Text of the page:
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Us Pavilion: The Latest Architecture and News

CALL FOR APPLICATIONS: U.S. Pavilion at 17th International Architecture Exhibition of the Venice Biennale

The U.S. Department of State and the National Endowment for the Arts Design Program announce that the call for applications has been posted for the U.S. presentation at the 17th International Architecture Exhibition held in Venice, Italy, from May 23 to November 29, 2020. The Venice Architecture Biennale exhibition is the premier showcase for revolutionary ideas in contemporary architecture and design through national venues.

This call for applications is specifically for the exhibition at the U.S. Pavilion. The award amount is $325,000 (including $125,000 for pavilion management), with potential additional funding pending availability from the National Endowment for the Arts.

Complex Problems for Architectural Imaginations: BairBalliet at the U.S. Pavilion

Courtesy of BairBalliet
Courtesy of BairBalliet

Kristy Balliet, Assistant Professor at the Knowlton School of Architecture, is the Columbus-based half of BairBalliet, who will be presenting their work as part of the Pavilion of the United States at this year’s Venice Biennale. Her research focuses on the exploration of volume as an architectural medium. Balliet's interest in the city of Detroit began long ago. Related to her interest in contemporary forms of volume, her research started to reimagine the typology of the architectural "midrise" (10-15 story building). Detroit, along with other Midwest cities, requires an innovative tactic for urban infill and associated embedded volumes. This topic has been explored within her own work and as a topic for research design studios at the Knowlton School of Architecture.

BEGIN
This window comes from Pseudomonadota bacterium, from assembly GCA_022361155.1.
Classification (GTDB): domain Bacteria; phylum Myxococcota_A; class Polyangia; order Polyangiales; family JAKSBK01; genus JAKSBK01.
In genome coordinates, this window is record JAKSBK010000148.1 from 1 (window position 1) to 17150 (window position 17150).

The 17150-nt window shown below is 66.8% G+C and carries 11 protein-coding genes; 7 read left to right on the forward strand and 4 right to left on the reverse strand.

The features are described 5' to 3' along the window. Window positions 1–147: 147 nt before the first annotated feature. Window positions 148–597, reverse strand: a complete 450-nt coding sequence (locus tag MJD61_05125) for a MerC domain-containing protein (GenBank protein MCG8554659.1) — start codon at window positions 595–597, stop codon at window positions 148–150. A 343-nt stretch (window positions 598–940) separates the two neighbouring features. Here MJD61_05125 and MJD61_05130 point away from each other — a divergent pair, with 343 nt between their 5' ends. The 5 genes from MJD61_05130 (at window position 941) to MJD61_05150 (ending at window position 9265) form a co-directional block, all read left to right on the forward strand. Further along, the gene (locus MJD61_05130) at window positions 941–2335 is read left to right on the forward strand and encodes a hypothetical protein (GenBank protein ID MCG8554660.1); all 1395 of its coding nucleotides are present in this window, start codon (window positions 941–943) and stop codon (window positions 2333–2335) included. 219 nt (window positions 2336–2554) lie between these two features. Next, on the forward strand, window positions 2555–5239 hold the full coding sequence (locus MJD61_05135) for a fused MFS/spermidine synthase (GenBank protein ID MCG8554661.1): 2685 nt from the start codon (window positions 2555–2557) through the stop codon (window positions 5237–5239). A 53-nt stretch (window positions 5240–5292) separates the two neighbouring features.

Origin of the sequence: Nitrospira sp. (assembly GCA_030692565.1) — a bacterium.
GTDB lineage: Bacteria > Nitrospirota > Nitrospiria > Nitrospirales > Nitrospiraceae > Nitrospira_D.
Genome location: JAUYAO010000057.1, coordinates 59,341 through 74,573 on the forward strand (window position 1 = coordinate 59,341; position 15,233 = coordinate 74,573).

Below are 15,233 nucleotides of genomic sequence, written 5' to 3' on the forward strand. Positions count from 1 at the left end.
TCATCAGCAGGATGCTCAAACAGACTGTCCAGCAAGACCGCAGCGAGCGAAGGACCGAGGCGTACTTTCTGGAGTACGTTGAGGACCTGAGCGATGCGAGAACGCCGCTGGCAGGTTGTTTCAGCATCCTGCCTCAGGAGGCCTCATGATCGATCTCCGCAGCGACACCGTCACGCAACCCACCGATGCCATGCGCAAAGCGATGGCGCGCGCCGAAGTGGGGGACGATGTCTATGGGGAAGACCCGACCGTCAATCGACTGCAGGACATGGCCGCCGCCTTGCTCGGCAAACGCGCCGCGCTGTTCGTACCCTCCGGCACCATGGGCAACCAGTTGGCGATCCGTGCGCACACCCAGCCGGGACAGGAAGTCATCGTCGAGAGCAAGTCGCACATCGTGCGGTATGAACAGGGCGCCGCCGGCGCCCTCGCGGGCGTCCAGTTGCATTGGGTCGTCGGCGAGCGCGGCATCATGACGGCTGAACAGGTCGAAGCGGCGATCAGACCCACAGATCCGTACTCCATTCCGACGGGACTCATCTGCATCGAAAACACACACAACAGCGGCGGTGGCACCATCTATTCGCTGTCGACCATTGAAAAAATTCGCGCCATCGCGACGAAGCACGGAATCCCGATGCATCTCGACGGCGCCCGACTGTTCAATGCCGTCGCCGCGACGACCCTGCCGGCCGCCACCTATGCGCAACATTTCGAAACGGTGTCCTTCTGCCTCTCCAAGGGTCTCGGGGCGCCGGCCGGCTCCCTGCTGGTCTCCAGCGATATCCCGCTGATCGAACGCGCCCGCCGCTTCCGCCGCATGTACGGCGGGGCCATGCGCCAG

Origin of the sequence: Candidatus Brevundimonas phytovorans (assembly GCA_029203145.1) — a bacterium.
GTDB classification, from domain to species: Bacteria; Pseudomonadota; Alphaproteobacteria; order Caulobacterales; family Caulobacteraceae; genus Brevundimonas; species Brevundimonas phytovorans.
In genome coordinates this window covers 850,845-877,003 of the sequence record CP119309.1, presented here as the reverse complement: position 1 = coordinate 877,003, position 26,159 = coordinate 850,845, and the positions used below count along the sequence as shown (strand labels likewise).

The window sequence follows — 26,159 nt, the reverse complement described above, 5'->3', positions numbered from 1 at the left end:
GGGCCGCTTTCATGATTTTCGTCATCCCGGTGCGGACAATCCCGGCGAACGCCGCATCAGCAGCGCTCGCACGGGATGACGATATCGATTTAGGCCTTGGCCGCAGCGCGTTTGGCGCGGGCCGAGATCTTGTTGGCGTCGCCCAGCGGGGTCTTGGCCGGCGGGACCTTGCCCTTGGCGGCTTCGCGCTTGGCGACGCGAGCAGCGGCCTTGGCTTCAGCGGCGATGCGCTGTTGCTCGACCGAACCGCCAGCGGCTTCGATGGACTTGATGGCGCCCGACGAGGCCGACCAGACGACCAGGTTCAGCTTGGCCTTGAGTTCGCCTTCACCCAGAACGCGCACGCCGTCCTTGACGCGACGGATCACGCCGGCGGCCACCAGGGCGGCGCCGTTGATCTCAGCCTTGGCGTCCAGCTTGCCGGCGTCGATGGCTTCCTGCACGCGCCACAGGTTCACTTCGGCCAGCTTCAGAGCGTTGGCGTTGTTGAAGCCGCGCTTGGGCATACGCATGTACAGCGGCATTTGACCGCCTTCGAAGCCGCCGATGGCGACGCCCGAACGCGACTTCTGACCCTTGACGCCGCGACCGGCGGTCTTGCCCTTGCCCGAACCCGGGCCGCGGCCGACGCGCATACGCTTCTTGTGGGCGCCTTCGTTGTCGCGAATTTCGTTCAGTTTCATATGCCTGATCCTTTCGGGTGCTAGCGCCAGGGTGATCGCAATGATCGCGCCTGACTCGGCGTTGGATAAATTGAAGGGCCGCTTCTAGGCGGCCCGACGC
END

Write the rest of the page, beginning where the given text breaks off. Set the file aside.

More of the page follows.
Detroit Resists Criticizes Ambition of US Pavilion at Venice Biennale

Detroit Resists has released a statement questioning the ambition of the US Pavilion’s “The Architectural Imagination” exhibition at the 2016 Venice Biennale. The exhibition consists of twelve teams of designers who will present newly speculative projects that can be applied not only to various sites in Detroit, but also to other cities around the world. Yet while the exhibition aims to understand Detroit’s political, social, economic, and environmental context so that “the power of architecture” can be of service to the community of Detroit, Detroit Resists’ statement claims that in the past this “architectural power” has been indifferent to the political context.

“This architectural power has been manifestly apparent in architecture’s recruitments against indigenous, impoverished, marginalized, and precarious communities across the globe, usually in the name of “development” or “modernization” in the second half of the 20th century,” reads the statement.